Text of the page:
This article is part of a series on Wilderness First Aid. Skip to another post:
- How to Build and Maintain Your Own Wilderness First Aid Kit
- Preventing and Treating Nausea and Diarrhea
- Preventing and Treating Blisters
Between knives, hatchets, sharp rocks, and vicious man-eating raccoons, there are many ways to sustain wounds in the backcountry. Most of these will be small cuts and scrapes, but every backwoods adventurer should be prepared to handle larger wounds.
The good news is, whether a paper cut or a gaping raccoon bite, the principles of wound management are the same.
Priority One: Stop the Bleeding
Use the cleanest material possible to hold pressure on the wound. A 4×4 gauze pad works great. I recommend carrying a few in your first aid kit. Do not constantly lift your hand to see if the bleeding has stopped. Hold a continuous and steady pressure. If the bleeding soaks through the gauze, do not change it, just add a new piece on top. Almost all external bleeding can be stopped by holding pressure.
If the bleeding is massive and pulsatile, meaning it is rhythmically pulsing out, you may be dealing with an arterial bleed, which is much more serious and life threatening. This is a situation that needs professional help ASAP.
If you are dealing with a pulsatile bleed, elevate the extremity and apply a pressure dressing. If the wound still continues to bleed profusely, consider a tourniquet. Tourniquets should only be used in life threatening situations because they can cause considerable nerve and tissue damage, and possibly lead to limb loss. If you’re dealing with an arterial bleed, it’s time to bail on your backcountry adventure.
Priority Two: Clean the Wound
Most wound treatment revolves around one single concept: preventing bacteria from taking up residence in your wound. Bacteria need an environment that is warm, wet, dark, and has lots of nutrients for them to feed on. Create an inhospitable environment for them and you will be less likely to experience a wound infection. In the wilderness, infections can get out of hand quickly, so the key is prevention.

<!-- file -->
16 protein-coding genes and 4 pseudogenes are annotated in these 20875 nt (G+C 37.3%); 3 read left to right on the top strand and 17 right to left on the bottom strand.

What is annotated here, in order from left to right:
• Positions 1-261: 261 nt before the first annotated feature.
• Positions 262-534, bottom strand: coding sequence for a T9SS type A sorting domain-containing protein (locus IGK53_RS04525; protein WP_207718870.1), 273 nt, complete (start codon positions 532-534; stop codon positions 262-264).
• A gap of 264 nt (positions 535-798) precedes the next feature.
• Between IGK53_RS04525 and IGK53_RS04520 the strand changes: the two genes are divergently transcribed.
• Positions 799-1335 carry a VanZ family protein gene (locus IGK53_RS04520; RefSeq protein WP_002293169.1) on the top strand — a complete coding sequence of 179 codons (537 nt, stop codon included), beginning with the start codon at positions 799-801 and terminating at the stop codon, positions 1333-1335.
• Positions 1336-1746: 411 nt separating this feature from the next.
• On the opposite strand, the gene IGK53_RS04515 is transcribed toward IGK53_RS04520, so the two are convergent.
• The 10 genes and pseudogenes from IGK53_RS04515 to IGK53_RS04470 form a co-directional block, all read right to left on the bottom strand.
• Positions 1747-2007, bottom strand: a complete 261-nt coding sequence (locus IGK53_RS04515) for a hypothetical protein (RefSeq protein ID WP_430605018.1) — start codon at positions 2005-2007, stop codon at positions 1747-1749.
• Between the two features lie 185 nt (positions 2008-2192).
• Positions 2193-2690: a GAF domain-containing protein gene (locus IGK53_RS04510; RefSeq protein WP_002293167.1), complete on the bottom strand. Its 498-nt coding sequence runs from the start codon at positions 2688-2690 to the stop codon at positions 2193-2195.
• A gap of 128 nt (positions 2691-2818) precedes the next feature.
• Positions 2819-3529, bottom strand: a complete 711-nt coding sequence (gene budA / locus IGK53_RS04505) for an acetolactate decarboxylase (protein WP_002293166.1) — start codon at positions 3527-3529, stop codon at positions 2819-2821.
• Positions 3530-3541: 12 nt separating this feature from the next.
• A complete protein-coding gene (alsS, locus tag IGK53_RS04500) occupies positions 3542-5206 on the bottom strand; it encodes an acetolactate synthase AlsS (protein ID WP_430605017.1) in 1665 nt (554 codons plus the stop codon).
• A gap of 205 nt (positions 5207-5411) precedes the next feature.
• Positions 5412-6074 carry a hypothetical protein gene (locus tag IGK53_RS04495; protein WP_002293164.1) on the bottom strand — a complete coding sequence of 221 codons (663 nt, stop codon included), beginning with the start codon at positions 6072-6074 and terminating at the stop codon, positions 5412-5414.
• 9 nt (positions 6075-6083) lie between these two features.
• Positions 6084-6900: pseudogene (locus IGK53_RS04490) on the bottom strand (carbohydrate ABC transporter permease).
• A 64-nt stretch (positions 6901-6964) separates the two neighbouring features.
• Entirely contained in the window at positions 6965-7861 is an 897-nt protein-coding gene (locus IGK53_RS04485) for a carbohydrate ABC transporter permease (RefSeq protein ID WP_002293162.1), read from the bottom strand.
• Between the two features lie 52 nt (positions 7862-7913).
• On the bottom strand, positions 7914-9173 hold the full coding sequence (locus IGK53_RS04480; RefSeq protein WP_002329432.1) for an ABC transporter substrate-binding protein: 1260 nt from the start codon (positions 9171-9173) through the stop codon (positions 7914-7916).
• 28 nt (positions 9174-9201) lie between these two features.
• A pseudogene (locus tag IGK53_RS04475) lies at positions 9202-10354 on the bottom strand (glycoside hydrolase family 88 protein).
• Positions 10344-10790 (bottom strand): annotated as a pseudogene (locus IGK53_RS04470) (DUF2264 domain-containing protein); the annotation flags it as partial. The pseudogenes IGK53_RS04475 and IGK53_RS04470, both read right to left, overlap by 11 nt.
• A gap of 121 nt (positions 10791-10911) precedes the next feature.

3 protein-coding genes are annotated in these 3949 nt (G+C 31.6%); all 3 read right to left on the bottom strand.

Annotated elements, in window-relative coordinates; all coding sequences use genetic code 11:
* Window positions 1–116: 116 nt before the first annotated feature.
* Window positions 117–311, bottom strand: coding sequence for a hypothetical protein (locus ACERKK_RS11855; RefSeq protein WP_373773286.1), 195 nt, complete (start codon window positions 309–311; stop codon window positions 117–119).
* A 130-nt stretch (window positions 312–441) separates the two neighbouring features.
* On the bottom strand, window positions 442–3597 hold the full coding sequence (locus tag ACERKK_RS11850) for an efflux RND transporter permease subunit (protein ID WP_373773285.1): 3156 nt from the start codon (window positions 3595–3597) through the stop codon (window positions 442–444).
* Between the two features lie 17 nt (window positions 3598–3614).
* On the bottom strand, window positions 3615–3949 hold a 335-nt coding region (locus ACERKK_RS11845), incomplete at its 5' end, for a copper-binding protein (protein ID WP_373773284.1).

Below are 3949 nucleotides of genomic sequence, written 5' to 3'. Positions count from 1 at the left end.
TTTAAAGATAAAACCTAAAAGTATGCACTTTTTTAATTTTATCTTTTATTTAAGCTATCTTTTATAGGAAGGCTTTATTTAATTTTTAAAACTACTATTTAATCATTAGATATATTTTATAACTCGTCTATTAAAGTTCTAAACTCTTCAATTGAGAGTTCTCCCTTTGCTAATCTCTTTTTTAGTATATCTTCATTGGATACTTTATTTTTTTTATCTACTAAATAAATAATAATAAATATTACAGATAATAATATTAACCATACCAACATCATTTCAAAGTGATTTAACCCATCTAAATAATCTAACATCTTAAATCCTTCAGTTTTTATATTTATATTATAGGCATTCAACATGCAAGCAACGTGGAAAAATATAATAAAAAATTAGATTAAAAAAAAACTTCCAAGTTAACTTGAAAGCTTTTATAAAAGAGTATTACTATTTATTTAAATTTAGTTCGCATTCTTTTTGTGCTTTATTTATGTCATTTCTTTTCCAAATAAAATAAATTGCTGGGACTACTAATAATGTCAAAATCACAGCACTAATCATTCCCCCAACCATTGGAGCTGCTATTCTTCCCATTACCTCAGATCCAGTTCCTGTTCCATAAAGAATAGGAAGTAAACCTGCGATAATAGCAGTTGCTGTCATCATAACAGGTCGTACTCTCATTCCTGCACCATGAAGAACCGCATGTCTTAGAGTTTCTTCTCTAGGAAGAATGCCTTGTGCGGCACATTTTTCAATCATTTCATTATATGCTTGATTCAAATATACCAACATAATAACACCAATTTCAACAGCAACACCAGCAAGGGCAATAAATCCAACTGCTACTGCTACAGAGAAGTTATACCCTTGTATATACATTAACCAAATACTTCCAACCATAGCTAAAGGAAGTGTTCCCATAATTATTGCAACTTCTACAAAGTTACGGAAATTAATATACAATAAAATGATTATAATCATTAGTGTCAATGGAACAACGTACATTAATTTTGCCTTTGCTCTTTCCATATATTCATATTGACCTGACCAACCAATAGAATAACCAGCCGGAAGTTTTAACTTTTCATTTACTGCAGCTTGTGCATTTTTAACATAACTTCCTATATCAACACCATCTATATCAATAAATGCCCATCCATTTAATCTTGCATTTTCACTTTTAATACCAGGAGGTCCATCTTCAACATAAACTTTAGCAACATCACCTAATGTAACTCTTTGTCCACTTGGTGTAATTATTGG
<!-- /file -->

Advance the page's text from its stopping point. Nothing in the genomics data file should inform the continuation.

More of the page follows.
Forget everything you ever learned about hydrogen peroxide, iodine, and even soap. The single best way to clean a wound is to irrigate it with clean water using continuous pressure. Yep, you read that right: Plain old water. Clean tap water, when used correctly, is just as effective at reducing microbes in a wound as sterile saline is, and use of soap has actually been associated with a higher level of bacterium present in wounds. Do not scrub the wound – this actually damages tissue and creates a higher risk of infection.
I recommend keeping a 10-20 ml syringe in your first aid kit for these situations. Use the syringe to irrigate the wound with at least 200 ml of treated water (1 Liter is best). The idea here is to manually expel all bacteria and foreign objects from the wound bed, so pressure is an important factor. If you don’t have a syringe handy, you can cut a very small hole in the corner of an unused Ziploc bag and spray your water through it, or hold your water container at a short height from the wound. Make sure whatever you use has some oomph behind it.
Priority Three: Cover
The majority of wounds sustained in the wilderness should not be closed with stitches or staples until you can be seen by a clinician. Once a deep wound is closed, it provides all of the things bacteria appreciate: Warmth, moisture, and lots of yummy damaged tissue to eat.
Even large, gaping wounds should be allowed to heal on their own until they can be evaluated by a professional. Leave your suture kit at home, amateur surgeons. Keeping the wound clean is much more important than keeping it closed.
Consider using skin glue for a minor wound in a pesky area, such as the webbing between your fingers or toes.
Dry the wound using clean gauze and cover it with gauze and tape or a bandage large enough to completely encompass it. Most commercial bandages are too small and come off easily. You need to stock your first aid kit with a wide variety of large bandages. Chances are you’re going to be sweaty and active, so I recommend keeping Mastisol or Tincture of Benzoin in your kit to help your bandages adhere. A small dab of antibiotic ointment can be applied to help prevent infection. The wound should be cleaned and redressed every day.
Sources and Further Reading:
- A Trial of Wound Irrigation in the Initial Management of Open Fracture Wounds
- Medscape: Wound Irrigation
- Wilderness Medicine by Paul S. Auerbach
- Wilderness Medicine Field Protocols
Boring but Necessary Disclaimer
This is not a substitute for professional medical care. First aid is meant to provide assistance to an injured or ill person when medical treatment is unavailable. Do not delay seeking professional help in the event of a serious condition.
If you are interested in learning more about Wilderness Medicine, I recommend enrolling in a Wilderness First Aid course through your local REI.